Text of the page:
We understand that sometimes markets work well and are the best way to achieve these tasks. We also understand that there is often a role for government. Far from being inherently evil, taxation is the price we pay for a civilised society. Taxes are health care, taxes are education, and taxes are trains and roads. How much we tax matters much less than the quality of our tax spend. The difficulty for the coalition is that when you get beyond these simple slogans and sound bites and you put these competing visions to the Australian community, what you discover is the current government's agenda is deeply unpopular. It is unpopular because it benefits those with wealth and privilege ahead of ordinary people who rely on those services. And that is why those opposite have had to tell this misleading story about the nation's economy. It is why they created the piece of political theatre that was the National Commission of Audit. To get the answers they wanted, they hand-picked the actors—effectively a Who's Who of corporate Australia—and they wrote the script. The script goes something like this: 'We've got a structural deficit. The only way we can fix it is by drastically cutting government expenditure. We've got huge debt. We've got to reduce it urgently and we've got to make deep cuts.' The best place to start, of course, is on those services that Australians rely on—health care, education, supports for people with disabilities.

The Greens established an inquiry into the Commission of Audit, because we would not buy the lie. We heard evidence through that inquiry from academics, from unions, from economists and from business groups across the country, and they told a very different story: that Australia's debt crisis is a fabrication; that Australia's level of public debt is amongst the lowest in the OECD; and that, far from being a crisis, we have an economy that is the envy of the world. Those experts challenged the falsehood of Australia's high taxation levels. Far from being an economy that is shackled with high taxes, our tax take as a percentage of GDP is low by world standards and well below the OECD average.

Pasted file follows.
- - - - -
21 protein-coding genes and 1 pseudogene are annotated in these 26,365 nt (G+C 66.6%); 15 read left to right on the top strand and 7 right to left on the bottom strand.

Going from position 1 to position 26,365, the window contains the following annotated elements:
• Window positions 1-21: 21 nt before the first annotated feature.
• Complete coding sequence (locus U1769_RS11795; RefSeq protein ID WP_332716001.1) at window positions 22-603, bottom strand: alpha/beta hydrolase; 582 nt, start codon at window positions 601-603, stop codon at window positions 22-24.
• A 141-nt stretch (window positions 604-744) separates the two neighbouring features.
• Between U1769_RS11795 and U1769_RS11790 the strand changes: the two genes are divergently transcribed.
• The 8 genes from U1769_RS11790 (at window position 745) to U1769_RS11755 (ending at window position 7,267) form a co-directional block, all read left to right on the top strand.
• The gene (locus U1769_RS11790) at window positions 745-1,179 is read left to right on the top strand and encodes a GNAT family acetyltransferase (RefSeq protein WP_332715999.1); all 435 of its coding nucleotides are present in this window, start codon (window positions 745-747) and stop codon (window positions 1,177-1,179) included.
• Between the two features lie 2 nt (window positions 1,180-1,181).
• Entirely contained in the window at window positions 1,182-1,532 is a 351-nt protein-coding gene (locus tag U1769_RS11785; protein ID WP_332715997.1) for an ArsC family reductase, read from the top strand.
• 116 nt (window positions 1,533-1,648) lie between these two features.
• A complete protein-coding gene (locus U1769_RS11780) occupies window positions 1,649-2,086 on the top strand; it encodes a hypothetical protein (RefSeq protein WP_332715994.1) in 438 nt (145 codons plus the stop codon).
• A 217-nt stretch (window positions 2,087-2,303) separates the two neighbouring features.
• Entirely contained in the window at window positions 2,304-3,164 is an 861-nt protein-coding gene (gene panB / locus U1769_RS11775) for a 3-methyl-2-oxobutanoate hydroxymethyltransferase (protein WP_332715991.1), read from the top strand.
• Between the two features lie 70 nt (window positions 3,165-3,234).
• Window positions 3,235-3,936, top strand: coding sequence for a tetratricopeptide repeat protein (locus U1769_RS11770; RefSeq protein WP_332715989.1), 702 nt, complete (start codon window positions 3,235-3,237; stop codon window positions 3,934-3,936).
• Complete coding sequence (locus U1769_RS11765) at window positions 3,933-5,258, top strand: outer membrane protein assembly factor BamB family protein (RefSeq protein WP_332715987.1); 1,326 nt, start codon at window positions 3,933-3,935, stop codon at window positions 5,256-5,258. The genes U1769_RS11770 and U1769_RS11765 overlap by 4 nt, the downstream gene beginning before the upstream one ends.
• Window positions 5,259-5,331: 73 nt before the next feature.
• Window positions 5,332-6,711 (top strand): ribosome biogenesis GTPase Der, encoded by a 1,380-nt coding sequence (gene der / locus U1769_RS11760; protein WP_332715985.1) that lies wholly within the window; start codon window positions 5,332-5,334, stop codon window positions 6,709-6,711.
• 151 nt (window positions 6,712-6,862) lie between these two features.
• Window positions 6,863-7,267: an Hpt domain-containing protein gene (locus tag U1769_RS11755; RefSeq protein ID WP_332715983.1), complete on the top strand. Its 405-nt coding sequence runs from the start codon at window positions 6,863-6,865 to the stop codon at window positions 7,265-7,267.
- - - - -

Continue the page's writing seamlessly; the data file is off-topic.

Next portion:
What we heard was a simple proposition: it is not how much you tax; it is what you do with those taxes that matters. That brings us to those public services that we deliver in the form of universal health care, in the form of education, in the form of supports for people who are down and out and in the form of supports for people who have disabilities. We have learnt that we deliver those services very efficiently. When it comes to health care, we have one of the most efficient healthcare systems in the world as a proportion of GDP. We spend about nine per cent of our GDP on health care. Compare that to the US, which spends double what we spend and gets much worse health outcomes. Yet, in this budget, on the back of the recommendations from the Commission of Audit, we have a prescription for a US style health system. If ever there was a triumph of ideology over evidence, this is it. When you look at our Public Service, what we see is that, following years of public sector cuts, there is no more low-hanging fruit. Cuts to the Public Service mean cuts to services, pure and simple.